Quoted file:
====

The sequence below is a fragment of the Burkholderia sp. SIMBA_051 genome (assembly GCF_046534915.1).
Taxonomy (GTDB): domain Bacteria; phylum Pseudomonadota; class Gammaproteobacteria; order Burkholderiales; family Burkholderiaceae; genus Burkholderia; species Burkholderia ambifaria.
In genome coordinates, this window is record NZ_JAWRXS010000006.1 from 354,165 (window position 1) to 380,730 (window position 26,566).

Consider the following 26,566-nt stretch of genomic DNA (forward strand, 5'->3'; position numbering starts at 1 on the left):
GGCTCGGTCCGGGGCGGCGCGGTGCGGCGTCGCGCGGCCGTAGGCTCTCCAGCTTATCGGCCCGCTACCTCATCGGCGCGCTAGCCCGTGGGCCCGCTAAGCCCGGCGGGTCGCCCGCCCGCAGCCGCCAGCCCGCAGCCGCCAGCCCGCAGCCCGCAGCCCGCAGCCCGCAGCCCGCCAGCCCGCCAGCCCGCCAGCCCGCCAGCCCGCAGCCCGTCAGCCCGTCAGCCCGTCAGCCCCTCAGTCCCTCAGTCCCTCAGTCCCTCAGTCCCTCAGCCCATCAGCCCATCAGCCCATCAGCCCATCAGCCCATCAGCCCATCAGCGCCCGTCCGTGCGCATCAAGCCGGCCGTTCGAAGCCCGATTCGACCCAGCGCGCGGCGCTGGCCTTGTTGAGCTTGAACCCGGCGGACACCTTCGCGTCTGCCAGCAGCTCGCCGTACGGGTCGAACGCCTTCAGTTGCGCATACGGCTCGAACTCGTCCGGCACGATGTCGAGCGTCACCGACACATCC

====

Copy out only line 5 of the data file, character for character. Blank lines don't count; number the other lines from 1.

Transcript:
GGCTCGGTCCGGGGCGGCGCGGTGCGGCGTCGCGCGGCCGTAGGCTCTCCAGCTTATCGGCCCGCTACCTCATCGGCGCGCTAGCCCGTGGGCCCGCTAAGCCCGGCGGGTCGCCCGCCCGCAGCCGCCAGCCCGCAGCCGCCAGCCCGCAGCCCGCAGCCCGCAGCCCGCAGCCCGCCAGCCCGCCAGCCCGCCAGCCCGCCAGCCCGCAGCCCGTCAGCCCGTCAGCCCGTCAGCCCCTCAGTCCCTCAGTCCCTCAGTCCCTCAGTCCCTCAGCCCATCAGCCCATCAGCCCATCAGCCCATCAGCCCATCAGCCCATCAGCGCCCGTCCGTGCGCATCAAGCCGGCCGTTCGAAGCCCGATTCGACCCAGCGCGCGGCGCTGGCCTTGTTGAGCTTGAACCCGGCGGACACCTTCGCGTCTGCCAGCAGCTCGCCGTACGGGTCGAACGCCTTCAGTTGCGCATACGGCTCGAACTCGTCCGGCACGATGTCGAGCGTCACCGACACATCC